In their last 2 games, the Eagles converted just 7 of 25 third-down opportunities (28%). They were 4-for-13 against the Giants and 3-for-12 against the Ravens. They converted just 1 of 4 third downs of 2 yards or less in the last two games, and were 3-for-15 on third downs of 7 yards or more.
With their top two tight ends, Zach Ertz and Dallas Goedert, out last week, the Eagles relied primarily on three- and four-wide receiver sets against the Giants. They used 11-personnel (1RB, 1TE, 3 WR) on 61-of-72 plays (84.7%), and 10-personnel (1RB, 0TE, 4WR) seven times. They used 12-personnel (1RB, 2TE, 2WR) twice, and 13-personnel (1RB, 3TE, 1WR) twice. In their first three games this season, the Eagles used 12-personnel on 54% of their plays.
Carson Wentz is airing it out. Despite the Eagles' injury problems on the offensive line, despite the fact that he’s been sacked a league-high 28 times, Wentz already has thrown, according to my records, 35 deep balls – pass attempts of 20 yards or more – this season, including 20 in the last three games.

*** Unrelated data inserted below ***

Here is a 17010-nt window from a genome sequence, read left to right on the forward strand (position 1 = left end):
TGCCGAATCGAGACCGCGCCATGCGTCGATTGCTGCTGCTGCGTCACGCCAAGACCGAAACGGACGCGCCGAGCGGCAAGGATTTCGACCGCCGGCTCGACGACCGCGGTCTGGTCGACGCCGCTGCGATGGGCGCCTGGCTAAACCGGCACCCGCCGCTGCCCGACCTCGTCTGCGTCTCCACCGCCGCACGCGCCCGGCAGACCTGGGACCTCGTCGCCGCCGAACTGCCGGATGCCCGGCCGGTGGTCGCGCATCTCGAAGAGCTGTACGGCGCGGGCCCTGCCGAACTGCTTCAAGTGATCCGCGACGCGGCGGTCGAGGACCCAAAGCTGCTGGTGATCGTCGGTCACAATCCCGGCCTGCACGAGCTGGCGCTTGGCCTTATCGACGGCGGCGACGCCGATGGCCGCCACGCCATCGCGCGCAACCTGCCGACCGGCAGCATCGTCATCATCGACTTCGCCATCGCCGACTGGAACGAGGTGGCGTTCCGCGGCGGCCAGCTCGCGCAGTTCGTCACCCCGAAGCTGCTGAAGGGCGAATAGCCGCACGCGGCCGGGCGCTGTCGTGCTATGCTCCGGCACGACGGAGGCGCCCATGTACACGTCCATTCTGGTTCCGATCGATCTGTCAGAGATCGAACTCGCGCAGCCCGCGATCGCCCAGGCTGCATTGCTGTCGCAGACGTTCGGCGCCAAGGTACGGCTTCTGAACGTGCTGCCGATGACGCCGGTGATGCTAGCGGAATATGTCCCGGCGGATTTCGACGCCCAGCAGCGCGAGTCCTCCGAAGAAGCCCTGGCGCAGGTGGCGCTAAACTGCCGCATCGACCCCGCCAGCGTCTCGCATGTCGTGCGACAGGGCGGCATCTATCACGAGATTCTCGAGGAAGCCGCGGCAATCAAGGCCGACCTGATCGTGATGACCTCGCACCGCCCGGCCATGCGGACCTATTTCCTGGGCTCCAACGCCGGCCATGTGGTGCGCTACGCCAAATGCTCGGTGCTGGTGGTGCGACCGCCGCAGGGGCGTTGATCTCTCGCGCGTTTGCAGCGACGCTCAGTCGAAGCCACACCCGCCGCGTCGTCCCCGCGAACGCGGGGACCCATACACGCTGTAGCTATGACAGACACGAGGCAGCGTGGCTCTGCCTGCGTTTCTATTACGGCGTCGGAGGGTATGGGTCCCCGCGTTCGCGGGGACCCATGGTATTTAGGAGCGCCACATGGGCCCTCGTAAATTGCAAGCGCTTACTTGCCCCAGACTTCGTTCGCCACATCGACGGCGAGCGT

Pro Football Focus has him listed with a league-high 40, which is one more than the Bucs' Tom Brady and two more than the Packers' Aaron Rodgers.
Wentz threw six deep balls in last week’s come-from-behind win over the Giants, including one for a 59-yard fourth-quarter completion to rookie John Hightower.
He also had a pivotal 30-yard completion to tight end Richard Rodgers on a 20-yard throw on the Eagles' game-winning touchdown drive, and an earlier 40-yard completion to wide receiver Travis Fulgham on a 22-yard throw.